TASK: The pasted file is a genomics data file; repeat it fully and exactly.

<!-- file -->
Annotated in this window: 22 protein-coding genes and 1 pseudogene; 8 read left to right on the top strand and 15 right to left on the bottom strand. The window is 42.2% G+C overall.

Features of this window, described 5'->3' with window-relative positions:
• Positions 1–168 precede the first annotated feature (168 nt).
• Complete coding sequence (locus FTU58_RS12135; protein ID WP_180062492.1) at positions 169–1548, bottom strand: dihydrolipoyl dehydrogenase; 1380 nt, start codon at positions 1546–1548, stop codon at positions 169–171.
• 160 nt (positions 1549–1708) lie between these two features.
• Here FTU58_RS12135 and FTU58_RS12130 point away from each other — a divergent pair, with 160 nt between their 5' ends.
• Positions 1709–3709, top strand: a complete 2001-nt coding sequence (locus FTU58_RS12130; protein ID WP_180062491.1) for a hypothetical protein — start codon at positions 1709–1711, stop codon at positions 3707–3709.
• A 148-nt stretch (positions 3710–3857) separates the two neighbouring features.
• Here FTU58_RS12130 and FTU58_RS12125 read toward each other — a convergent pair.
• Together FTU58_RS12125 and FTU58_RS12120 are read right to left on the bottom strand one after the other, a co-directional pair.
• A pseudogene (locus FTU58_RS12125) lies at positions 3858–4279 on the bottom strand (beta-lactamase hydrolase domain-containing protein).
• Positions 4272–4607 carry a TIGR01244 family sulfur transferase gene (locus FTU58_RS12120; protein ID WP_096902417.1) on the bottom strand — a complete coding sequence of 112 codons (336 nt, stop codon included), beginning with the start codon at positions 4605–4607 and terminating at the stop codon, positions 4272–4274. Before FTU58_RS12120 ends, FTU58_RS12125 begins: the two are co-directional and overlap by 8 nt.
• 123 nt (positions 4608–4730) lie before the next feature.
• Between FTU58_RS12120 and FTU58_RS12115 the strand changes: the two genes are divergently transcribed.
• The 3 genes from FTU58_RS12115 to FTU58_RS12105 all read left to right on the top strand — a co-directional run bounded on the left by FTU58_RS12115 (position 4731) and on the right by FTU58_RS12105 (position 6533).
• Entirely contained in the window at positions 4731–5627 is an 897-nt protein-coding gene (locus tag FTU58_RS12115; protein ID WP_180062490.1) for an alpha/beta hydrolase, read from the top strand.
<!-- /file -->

Annotated in this window: 22 protein-coding genes and 1 pseudogene; 8 read left to right on the top strand and 15 right to left on the bottom strand. The window is 42.2% G+C overall.

Features of this window, described 5'->3' with window-relative positions:
• Positions 1–168 precede the first annotated feature (168 nt).
• Complete coding sequence (locus FTU58_RS12135; protein ID WP_180062492.1) at positions 169–1548, bottom strand: dihydrolipoyl dehydrogenase; 1380 nt, start codon at positions 1546–1548, stop codon at positions 169–171.
• 160 nt (positions 1549–1708) lie between these two features.
• Here FTU58_RS12135 and FTU58_RS12130 point away from each other — a divergent pair, with 160 nt between their 5' ends.
• Positions 1709–3709, top strand: a complete 2001-nt coding sequence (locus FTU58_RS12130; protein ID WP_180062491.1) for a hypothetical protein — start codon at positions 1709–1711, stop codon at positions 3707–3709.
• A 148-nt stretch (positions 3710–3857) separates the two neighbouring features.
• Here FTU58_RS12130 and FTU58_RS12125 read toward each other — a convergent pair.
• Together FTU58_RS12125 and FTU58_RS12120 are read right to left on the bottom strand one after the other, a co-directional pair.
• A pseudogene (locus FTU58_RS12125) lies at positions 3858–4279 on the bottom strand (beta-lactamase hydrolase domain-containing protein).
• Positions 4272–4607 carry a TIGR01244 family sulfur transferase gene (locus FTU58_RS12120; protein ID WP_096902417.1) on the bottom strand — a complete coding sequence of 112 codons (336 nt, stop codon included), beginning with the start codon at positions 4605–4607 and terminating at the stop codon, positions 4272–4274. Before FTU58_RS12120 ends, FTU58_RS12125 begins: the two are co-directional and overlap by 8 nt.
• 123 nt (positions 4608–4730) lie before the next feature.
• Between FTU58_RS12120 and FTU58_RS12115 the strand changes: the two genes are divergently transcribed.
• The 3 genes from FTU58_RS12115 to FTU58_RS12105 all read left to right on the top strand — a co-directional run bounded on the left by FTU58_RS12115 (position 4731) and on the right by FTU58_RS12105 (position 6533).
• Entirely contained in the window at positions 4731–5627 is an 897-nt protein-coding gene (locus tag FTU58_RS12115; protein ID WP_180062490.1) for an alpha/beta hydrolase, read from the top strand.